Carrying needs to be taken seriously and alcohol should generally be avoided if one is serious defense, but nothing needs to be absolute.
As an aside, has anyone noticed that they get better at certain things (e.g. darts, pool) once they hit their sweet spot - usually 2-5 drinks? It is obviously due to the fact that these activities are almost always done while drinking, so maybe CCW's should hit the range after happy hour.
While on an operational exercise w/ other South American Navies, we made a port call to Rio de Janeiro Brazil and had a great time. Great culture too. However, one of our sailors got drunk in a bar and got his wallet and credit cards pickpocketed while in an inebriated state and socializing with a hooker. Situations like this goes to show why being sober is very important not only for situational awareness, but for your ability to run or defend yourself.
To insist that a drink does not potentially impair SA and the other core abilities that underlie our self-protection with a firearm is misguided; alcohol's effects are subtle but occur even at low doses. Legal or not (FL law does not preclude drinking while armed, just that one cannot be in a bar area), I would not want to have to defend myself, even successfully, and be found to a detectable BAC. I suspect this would drastically undermine a case for justifiable defense in all but the most egregious cases...and would also impact any civil suit.
BTW, the argument with regard to parents allowing access to alcohol and the role of age-limits on subsequent drinking patterns is being fought out continually between the law, the research community, parents and college administrators. Glad it worked out for you and yours, but it is always a tenuous proposition to generalize from one's own anecdotal data set to the world at large. For instance, some suggest that in cultures where minimum age requirements are not in place, problems associated with alcohol use are decreased, that making it available helps teach responsible use...the data do not always support this idea. As with most things, it becomes clear if it was a good idea or not after the fact.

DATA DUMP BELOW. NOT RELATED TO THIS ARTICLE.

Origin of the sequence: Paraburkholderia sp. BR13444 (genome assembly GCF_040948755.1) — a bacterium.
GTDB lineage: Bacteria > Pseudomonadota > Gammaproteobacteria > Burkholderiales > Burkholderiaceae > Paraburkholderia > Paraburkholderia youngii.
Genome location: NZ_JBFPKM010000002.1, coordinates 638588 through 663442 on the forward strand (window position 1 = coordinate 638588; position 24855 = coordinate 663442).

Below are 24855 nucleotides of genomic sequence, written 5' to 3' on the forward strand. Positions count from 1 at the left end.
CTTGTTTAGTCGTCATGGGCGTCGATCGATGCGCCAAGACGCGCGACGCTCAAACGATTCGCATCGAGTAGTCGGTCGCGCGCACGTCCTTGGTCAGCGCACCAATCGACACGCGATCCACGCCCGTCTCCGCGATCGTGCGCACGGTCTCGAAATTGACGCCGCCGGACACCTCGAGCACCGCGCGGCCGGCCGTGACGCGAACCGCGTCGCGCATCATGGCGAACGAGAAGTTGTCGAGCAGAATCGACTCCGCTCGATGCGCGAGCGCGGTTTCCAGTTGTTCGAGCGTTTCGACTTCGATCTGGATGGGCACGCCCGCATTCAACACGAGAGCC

I also posted that alcohol is a dangerous drug. That's why we wanted our kids exposed to it and trained. Just like firearms. Would you buy your child a firearm and not train him/her in its function, safety, and maintenance? Why do some parents and most legislators think they don't need to do this with alcohol?
Here's another anecdote for you: just last week near where I live, a 16 year-old driving a Lincoln Navigator with his 13 year-old sister as a passenger killed a motorcycle rider by failing to yield at an intersection. Personally, I don't think 16 year-olds should be allowed to drive on any public roads.
Lots of interesting dialogue. As I think back over my vast experiences in life, I can't think of a single situation in which I ever thought, "Man, I'm glad I was drinking...that really made the outcome of this situation much better."
Just my personal observation.
I have tried and not found a single case where this was true (I have found the opposite).
Just curious if you have any facts (data) to back this up.